But as in all things finance, Uncle Sam wants his cut, too. So, as you consider your borrowing options, you might wonder about how taxes work on unsecured personal loans.

For instance, you may question if a personal loan can be taxed as income and whether you can get a personal loan interest tax deduction.

If you are trying to decide between several types of financing, reviewing the potential tax implications of each borrowing option can help you figure out a financing strategy that fits your situation.

In this article, we’ll cover things you’ll likely want to know about when it comes to tax on personal loans, including whether personal loans qualify as income, and whether the interest on them is tax-deductible.

Plus, we’ll cover some scenarios that can come with tax benefits that might apply to you and your loan. This way you’ll be armed with helpful knowledge useful when making the right borrowing decisions for you.

It is, however, important to note that we’re not tax experts. For any tax-related questions or advice, you’ll want to consult a tax accountant — and not a blog post like this one.

Related: A guide to understanding your taxes




When you take out a personal loan, your lender agrees to loan you a particular amount, and you agree to pay that loan back over a set period of time with interest.

Which is actually good news on the tax front: Even though it seems like a windfall that you could be taxed on, it isn’t. Since you are agreeing to pay that money back, it does not qualify as income the way wages from a job would.

The only instance when money from a personal loan can be taxed as income is if your lender agrees to forgive the loan. Loan forgiveness can be a rare occurrence and typically occurs under the following circumstances:

  • You are renegotiating the terms of a loan you are struggling to repay.
  • You’re declaring bankruptcy.
  • Your lender decides to stop collecting on the loan.

This is called a cancellation of debt, and it can carry tax liabilities since you’re receiving the remainder of the loan without the caveat that you’ll be paying it back.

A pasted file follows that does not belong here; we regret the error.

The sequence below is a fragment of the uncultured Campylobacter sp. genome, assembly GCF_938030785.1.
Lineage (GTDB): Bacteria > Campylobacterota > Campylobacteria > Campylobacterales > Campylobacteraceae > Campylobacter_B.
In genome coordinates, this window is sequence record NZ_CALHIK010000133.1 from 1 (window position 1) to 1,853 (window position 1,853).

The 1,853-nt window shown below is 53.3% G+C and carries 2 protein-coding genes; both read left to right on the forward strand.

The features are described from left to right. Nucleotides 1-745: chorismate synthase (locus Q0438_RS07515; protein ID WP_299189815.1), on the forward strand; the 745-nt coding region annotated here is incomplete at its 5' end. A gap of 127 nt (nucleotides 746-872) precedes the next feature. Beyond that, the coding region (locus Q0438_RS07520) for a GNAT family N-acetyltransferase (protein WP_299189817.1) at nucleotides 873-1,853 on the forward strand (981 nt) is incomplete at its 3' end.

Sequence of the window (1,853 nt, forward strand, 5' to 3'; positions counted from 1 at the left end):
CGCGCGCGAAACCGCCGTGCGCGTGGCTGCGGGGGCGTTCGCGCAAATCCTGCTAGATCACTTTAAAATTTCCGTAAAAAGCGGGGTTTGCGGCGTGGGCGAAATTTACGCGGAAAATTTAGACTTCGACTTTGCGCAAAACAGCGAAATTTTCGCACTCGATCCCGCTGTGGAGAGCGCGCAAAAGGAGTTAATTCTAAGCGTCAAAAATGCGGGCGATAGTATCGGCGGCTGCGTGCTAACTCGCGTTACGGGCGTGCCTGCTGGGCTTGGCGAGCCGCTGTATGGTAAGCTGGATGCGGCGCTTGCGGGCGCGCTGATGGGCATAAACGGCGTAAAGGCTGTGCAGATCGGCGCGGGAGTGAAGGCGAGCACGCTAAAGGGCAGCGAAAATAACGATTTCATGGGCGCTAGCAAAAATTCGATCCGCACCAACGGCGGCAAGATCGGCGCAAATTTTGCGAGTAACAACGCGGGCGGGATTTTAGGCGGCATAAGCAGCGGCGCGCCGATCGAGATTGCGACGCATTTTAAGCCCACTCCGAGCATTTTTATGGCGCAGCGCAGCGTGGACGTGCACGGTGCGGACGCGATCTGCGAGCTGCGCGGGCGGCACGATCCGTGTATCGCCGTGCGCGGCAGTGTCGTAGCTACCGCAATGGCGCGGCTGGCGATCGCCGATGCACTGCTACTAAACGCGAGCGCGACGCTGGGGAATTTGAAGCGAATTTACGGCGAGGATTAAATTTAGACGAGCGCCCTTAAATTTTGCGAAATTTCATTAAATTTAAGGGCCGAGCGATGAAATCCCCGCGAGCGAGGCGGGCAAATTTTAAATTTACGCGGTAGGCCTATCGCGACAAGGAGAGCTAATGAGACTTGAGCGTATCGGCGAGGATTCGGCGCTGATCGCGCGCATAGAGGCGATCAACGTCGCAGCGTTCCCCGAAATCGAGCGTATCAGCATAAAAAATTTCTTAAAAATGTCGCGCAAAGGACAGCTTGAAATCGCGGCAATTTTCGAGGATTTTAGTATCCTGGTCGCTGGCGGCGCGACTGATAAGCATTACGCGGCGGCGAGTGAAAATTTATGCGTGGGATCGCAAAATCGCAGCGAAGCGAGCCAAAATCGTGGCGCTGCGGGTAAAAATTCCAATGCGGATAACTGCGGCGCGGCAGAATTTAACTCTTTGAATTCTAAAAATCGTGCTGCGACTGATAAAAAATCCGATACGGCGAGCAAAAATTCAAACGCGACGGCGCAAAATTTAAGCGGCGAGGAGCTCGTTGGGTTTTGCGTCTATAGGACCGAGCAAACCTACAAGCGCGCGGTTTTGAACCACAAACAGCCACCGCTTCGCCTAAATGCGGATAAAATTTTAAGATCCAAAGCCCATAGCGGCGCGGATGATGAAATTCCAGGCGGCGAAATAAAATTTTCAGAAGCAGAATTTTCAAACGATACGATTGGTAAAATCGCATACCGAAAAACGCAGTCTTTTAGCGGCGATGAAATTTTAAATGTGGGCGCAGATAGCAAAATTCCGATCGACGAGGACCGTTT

For instance, let’s say you’ve taken out a $10,000 personal loan and have paid back $8,500 of it when the debt is forgiven or cancelled. The remaining $1,500 that you’d no longer have to pay back can be taxed as income during the year it is cancelled.

Typically, your lender will send you a tax form (a 1099-C) stating the amount cancelled, which you must subsequently report to the IRS on your tax return. Again, this is a very, very rare circumstance, so it’s nothing to count on.

Bottom line: In most situations, personal loans are not taxable as income — but if your loan is cancelled or forgiven, the remainder of the loan amount that you’ve yet to repay can be taxed the same way regular income is.




The IRS regulates which types of loans come with tax deductions. While there are some types of loans that have tax-deductible interest, unfortunately, personal loans don’t fit into that category.

The interest you pay on personal loans is not tax deductible. So, if you take out a loan and pay a few hundred dollars in interest over the course of your repayment, that’s not a cost that will reduce what you owe in taxes come April.


Although personal loan interest isn’t tax deductible, there are many other types of loans that do carry special tax benefits and interest deductions. For instance, student loan interest and mortgage and property loan interest can be deductible up to certain amounts, although there are some restrictions.